Performing due diligence on a website acquisition is following a set of guidelines that are customized to validate your investment criteria.
When I do due diligence, I am looking for ways to say NO to the deal; essentially finding the red flags that go against my investment criteria. There are two stages of due diligence that I perform: quick sniff-test and deep-dive.
In the quick due-diligence phase, I spend no more than 5-minutes to understand the overall structure of the website, and if I am interested in pursuing. If the website fits my criteria, I move on to the deep-dive due diligence which can take 24-48 hours depending on how responsive the seller is.
In this guide, I will cover what my “sniff-test” due diligence framework looks like. Let’s get into it!
The Sniff Test Due Diligence Framework
These are questions that are running through my mind as I do the quick “sniff test” on a deal:
- Website URL: Is the URL brandable? Are there any trademark/copyright issues?
- Traffic Trend: Which direction is traffic trending? Stable, upwards, or downwards?
- Toxic Links: Any easy-to-spot toxic links?
- Monthly Earnings: How much does it earn monthly?
- Monetization Sources: What are the monetization sources?
At the initial stage, I do not ask for Google Analytics access to view traffic, P&L spreadsheet, revenue screenshots, or anything that requires significant effort. This is because I do a “sniff test” due diligence first to see if I am interested in the website. If I find it interesting, I go into a deep-dive due diligence phase.
Let’s break down the above framework.
1. Website URL
I like to buy brandable domains as opposed to exact or phase match domains. Here are examples:
- Brandable: Kitchenista.com, KitchenExpert.com, KitchenGuide.com
- Exact Match: BestAirFryer.com
With a brandable domain, you have room to expand into shoulder niches within the main niche. With the kitchen example above, if one had an exact match domain about air fryers, it would be strange to have unrelated products such as cookware on the site.
Note, however, that the phrase and exact match domains are perfectly alright to use; my investment criteria do not allow for it.
I also look for any trademarks/copyrighted names within the domain. Stay away from domains that put a brand name in the URL. For example, NikeShoes.com. Any brand can submit a DMCA takedown notice and you will have to take the site offline or get into a legal battle, which you will lose.
Here are the steps to follow:
- Ask for the URL from the seller
- If you think the URL is branded, use the USPTO Trademark database to search for the brand keywords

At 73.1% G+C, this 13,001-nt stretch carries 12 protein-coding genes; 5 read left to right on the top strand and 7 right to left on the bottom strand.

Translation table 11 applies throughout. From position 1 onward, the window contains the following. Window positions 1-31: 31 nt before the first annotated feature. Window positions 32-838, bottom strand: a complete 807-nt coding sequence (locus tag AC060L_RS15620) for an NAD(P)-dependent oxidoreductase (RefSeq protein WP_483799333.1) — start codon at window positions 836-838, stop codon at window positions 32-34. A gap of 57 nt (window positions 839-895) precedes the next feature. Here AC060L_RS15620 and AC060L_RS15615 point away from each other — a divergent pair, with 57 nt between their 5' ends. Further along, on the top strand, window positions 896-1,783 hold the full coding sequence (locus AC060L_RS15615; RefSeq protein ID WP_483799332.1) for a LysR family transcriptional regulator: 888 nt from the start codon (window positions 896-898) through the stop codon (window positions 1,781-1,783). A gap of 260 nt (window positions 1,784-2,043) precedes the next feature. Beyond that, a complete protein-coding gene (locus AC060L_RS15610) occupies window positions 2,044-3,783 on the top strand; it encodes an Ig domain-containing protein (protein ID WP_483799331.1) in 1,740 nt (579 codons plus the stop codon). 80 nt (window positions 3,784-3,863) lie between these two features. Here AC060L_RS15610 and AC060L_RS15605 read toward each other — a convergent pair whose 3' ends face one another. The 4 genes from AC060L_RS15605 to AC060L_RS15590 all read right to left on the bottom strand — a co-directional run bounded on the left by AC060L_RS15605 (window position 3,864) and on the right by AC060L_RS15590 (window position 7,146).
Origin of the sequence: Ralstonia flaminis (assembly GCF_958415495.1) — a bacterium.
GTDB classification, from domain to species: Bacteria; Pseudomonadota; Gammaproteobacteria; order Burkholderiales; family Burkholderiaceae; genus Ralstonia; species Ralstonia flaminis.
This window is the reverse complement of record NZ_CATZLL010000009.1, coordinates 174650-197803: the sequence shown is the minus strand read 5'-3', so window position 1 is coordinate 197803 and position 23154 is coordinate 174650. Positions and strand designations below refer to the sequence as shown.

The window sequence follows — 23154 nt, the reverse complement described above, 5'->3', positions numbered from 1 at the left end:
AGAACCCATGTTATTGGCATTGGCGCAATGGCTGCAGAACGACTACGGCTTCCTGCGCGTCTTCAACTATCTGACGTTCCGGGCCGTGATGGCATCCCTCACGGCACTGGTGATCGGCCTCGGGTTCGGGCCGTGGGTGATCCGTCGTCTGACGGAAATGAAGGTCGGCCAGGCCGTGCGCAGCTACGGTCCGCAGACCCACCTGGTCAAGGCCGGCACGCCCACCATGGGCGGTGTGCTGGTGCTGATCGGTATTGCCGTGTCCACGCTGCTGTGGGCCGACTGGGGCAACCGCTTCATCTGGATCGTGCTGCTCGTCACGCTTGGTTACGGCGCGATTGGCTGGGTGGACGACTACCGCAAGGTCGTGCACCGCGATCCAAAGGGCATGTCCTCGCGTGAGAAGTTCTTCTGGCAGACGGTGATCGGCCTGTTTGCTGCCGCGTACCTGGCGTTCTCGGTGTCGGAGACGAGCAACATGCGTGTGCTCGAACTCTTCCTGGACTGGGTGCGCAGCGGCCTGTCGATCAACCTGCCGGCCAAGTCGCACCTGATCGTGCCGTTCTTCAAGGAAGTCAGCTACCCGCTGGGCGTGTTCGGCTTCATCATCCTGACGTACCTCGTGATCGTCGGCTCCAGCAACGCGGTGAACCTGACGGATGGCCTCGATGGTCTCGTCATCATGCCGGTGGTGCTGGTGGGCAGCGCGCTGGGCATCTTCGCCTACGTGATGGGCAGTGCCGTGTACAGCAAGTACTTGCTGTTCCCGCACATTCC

Sniff Test #1: Walk away from the deal if it’s trademarked/copyrighted by another brand. Buying a brandable website is best but it’s a personal choice that you need to make.
2. Traffic Trends
You have to set forth your investment criteria of what type of sites you are interested in. The first criteria to consider is the overall trend whether stable, up-trending, or down-trending. The second criteria considers how many months the trend has to be valid.
Here is the “sniff test” process I follow to find traffic trends:
- Obtain the URL from the seller
- Plug it into AHREFs or SEMRush
- View the Organic Search traffic chart
- Review All Time, One Year, and Last 30 Days traffic trends
Depending on the traffic trend and your pre-determined investment criteria, it will provide you more insights on what questions to ask in the next deep-dive phase of due diligence.
To make this more clear, I took snapshots of random sites’ traffic via AHREFs to provide examples of how I obtain insights.
Note: AHREFs and SEMRush are just tools that provide rough estimates. However, as a quick analysis, their overall trends in traffic are spot on.
This specific website was impacted by the Google Core Update in May 2020 due to the quick jump down in traffic. The site then stabilized at its equilibrium after the update. The owner definitely made some updates causing the recent uptrend.
Quick follow-up questions to ask:
- Any ideas why the site was impacted by the Google Algorithmic update in May? (note: this is a leading question to see if the seller is honestly stating the facts)
- What changes were done to the site post-Google update?
This site was impacted by the Google Core Update in May 2020. The site has stabilized at 30% of the traffic it was getting (again just an estimate). The site has not been able to recover from the algorithmic Google update.